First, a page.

Geoff Burke-USA TODAY Sports

Michigan wins Big Ten Tournament, tops Wisconsin, 71-56

The Michigan men's basketball team wrapped a magical run by beating Wisconsin to win the Big Ten Tournament.

As the crowd at Verizon Center roared, D.J. Wilson tried to roar louder.

He had just thrown down a thunderous two-handed slam with less than two minutes remaining in the Big Ten Tournament Championship Game, and he had every reason to let it all out.

With Wilson’s dunk, Michigan went up on Wisconsin by 11 points with just 1:32 remaining. It all but clinched the Wolverines first Big Ten Tournament Championship since 1998.

After a week that saw the team plane skid off a runway, the No. 8 seeded Wolverines run took them through four games in four days, culminating with a match-up against No. 2 seed Wisconsin in the final. And while the game was a battle befitting the stage, Michigan left no doubt that it was a deserving champion.

“At some point, it doesn’t matter whether it’s three games in three days, or four games in four days,” said sophomore forward Moritz Wagner. “It’s heart. It’s a mentality thing; it’s mostly heart. We were just out there fighting, and we probably made a lot of mistakes, but that’s not what it’s about all the time. It’s about how you respond to them. Unbelievable. I can’t even describe how proud I am of this group.”

Derrick Walton Jr. led the way with 22 points, and, in the end, the Wolverines were able to dribble out the clock, laughing and calling on the crowd to get even louder. When the buzzer sounded, the team erupted, gathering at midcourt in an emotional swarm that might have seemed impossible earlier this season.

Michigan came out fiery in Sunday’s final, jumping ahead to an 11-6 lead, but Wisconsin quickly closed the gap and set the stage for a tense back-and-forth affair.

When the Wolverines had the ball, several players showcased spurts of dominance. It was Zak Irvin in the early going, as he hit his first three shots by finishing a couple tricky layups and hitting a nifty jumper to help Michigan build a 19-13 lead. Then Walton took his turn, hitting three 3-pointers in a 1:16 span to push Michigan’s lead to 10.

For those two, having been through the entire spectrum of emotions in their four years at Michigan, it had to have been vindicating to play such a decisive role in a championship game. During trophy presentation, Irvin and Walton got to share that joy with each other.

“It’s something special to come in with a guy like that, knowing him for so long, this has been one of our goals that we’ve had once we stepped on this campus,” Irvin said. “And for us to lead this team to a Big Ten Championship, that’s a memory that Derrick and I will never forget.”

One of the most important match-ups of the game, though, was on the defensive end for Michigan. Moritz Wagner was able to neutralize one of the conference’s top players early on, allowing Ethan Happ to make just one of his first five field goal attempts while Michigan found its legs.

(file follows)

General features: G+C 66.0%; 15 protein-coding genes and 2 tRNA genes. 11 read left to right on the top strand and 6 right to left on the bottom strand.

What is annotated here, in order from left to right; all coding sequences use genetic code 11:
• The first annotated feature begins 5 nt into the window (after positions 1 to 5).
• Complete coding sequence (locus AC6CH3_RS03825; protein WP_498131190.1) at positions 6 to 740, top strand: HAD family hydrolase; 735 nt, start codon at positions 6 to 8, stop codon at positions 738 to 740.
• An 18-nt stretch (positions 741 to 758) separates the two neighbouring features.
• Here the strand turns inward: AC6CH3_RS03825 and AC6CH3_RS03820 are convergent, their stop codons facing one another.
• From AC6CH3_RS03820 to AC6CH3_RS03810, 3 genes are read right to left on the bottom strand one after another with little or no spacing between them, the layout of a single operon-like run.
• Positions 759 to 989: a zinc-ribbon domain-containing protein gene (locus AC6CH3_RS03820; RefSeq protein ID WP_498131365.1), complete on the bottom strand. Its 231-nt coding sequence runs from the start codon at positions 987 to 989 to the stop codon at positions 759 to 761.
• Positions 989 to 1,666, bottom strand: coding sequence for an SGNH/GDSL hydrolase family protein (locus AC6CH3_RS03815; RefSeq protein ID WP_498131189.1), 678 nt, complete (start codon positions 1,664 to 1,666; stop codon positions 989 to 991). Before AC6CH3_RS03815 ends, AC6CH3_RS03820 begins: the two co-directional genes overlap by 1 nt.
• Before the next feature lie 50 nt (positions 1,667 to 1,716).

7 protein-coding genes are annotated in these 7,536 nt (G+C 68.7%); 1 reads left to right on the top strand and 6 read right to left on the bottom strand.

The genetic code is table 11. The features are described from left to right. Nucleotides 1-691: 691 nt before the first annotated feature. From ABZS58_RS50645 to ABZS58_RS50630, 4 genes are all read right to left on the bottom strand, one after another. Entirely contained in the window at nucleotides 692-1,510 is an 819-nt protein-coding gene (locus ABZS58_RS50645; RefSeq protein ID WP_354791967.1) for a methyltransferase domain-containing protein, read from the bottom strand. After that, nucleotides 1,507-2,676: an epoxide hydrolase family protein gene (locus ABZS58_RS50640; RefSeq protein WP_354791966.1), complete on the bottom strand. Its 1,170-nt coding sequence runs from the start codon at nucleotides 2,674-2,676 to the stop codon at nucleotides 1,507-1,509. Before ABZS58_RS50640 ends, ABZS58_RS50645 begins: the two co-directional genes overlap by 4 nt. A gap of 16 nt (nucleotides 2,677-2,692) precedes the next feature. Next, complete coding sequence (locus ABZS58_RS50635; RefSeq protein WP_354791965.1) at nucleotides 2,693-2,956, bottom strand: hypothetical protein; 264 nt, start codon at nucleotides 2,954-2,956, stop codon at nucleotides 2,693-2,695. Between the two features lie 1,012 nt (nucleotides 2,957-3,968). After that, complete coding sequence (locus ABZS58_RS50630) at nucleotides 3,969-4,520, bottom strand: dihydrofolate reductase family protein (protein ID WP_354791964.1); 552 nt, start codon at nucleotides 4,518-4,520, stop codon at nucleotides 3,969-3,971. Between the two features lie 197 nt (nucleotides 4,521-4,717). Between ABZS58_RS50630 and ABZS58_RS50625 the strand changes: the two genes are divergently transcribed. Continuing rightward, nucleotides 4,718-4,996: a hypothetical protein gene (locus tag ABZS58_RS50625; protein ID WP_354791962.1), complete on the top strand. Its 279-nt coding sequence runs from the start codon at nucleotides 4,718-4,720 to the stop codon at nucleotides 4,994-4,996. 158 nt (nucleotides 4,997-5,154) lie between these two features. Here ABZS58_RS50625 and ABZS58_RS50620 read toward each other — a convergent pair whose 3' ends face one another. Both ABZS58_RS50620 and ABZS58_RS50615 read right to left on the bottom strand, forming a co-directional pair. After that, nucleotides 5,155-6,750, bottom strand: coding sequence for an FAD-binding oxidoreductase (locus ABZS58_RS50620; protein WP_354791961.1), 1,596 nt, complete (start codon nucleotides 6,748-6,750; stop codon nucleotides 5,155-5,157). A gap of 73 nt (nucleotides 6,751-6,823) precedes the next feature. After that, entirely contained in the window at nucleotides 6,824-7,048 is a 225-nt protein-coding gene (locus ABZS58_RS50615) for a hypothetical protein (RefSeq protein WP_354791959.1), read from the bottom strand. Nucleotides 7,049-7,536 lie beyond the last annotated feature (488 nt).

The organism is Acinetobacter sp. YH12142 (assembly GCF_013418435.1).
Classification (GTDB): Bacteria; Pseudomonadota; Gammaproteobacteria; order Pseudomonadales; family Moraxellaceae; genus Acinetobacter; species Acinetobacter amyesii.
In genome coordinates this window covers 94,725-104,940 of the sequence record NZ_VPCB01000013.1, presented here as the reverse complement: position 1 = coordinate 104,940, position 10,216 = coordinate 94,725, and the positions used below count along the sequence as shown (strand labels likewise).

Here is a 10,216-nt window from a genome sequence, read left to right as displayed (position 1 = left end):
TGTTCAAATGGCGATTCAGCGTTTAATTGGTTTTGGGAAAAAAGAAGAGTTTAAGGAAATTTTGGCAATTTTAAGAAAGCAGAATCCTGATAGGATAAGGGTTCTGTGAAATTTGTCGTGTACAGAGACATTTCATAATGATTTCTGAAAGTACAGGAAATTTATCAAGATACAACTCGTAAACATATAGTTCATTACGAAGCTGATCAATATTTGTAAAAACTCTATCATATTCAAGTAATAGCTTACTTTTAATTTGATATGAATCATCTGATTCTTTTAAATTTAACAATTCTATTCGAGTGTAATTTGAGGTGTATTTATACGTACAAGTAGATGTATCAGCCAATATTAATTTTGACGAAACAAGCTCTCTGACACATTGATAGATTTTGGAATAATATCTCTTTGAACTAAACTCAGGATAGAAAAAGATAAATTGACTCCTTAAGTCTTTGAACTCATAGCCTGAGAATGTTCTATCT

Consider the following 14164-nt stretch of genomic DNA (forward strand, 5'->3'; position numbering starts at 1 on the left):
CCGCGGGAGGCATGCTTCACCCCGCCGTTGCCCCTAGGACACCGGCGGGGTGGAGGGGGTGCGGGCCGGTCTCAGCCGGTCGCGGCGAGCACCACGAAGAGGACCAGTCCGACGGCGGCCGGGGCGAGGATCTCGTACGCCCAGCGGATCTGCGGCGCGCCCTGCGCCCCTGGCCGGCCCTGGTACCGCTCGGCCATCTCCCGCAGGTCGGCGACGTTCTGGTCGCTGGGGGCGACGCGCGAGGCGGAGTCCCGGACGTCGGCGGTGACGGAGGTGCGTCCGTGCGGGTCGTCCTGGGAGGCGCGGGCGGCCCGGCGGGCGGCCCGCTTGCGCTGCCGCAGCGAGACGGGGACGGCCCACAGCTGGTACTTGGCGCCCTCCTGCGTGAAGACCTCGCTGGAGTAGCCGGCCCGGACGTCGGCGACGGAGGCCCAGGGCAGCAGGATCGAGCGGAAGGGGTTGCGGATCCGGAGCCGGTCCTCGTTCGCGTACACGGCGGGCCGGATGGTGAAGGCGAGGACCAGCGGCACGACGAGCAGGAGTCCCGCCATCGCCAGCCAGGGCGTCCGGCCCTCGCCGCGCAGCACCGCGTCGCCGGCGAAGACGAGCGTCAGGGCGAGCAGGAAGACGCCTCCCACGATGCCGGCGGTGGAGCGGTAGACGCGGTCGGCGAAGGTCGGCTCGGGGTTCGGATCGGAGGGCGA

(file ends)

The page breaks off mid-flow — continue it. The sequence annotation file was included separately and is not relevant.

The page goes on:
Happ would eventually regain his form, and at no point did Wisconsin ever seem out of it. Nigel Hayes kept them afloat at first, scoring eight quick points, and then the rest of the roster seemed to wake up, too.

Badgers guard Bronson Koenig, who missed the team’s Feb. 16 contest in Ann Arbor with an injury, was a force from the outset, scoring 13 first-half points — Including a 3-pointer just before the halftime buzzer to trim Michigan’s lead to 33-32.

Michigan jumped out to a hot start in the second frame, scoring the half’s first six points as part of an 11-2 run.

At that point, the Wolverine faithful in the Verizon Center came alive. Up 10 near the midway point of the second half, they seemed to sense that this might be their day. And when a Duncan Robinson block with 11 minutes left led to a shot clock violation, Walton egged them on, gesturing and nodding his head in confident agreement.

The Badgers wouldn’t go away, though. They seemed to have an answer every time Michigan would go on a run. 

“Wisconsin’s a great team,” Wagner said. “They make you guard for 29 seconds—31 seconds, actually—and then you’ve gotta play your own offense, and then you’re so tired because they’re all such good players. We just wanted to grind it out.” 

It wasn’t until Wilson’s fast-break dunk with less than two minutes to play that the game seemed like a lock to end with a Wolverine celebration. 

“I’m pretty sure everyone dreamt of this last night,” Irvin said. “It’s something so special to be able to have, especially with the crowd on our side like that. It felt like a home game.”

Michigan earned a No. 7 seed in the NCAA Tournament and will face Oklahoma State in the first round of the Midwest Regional.

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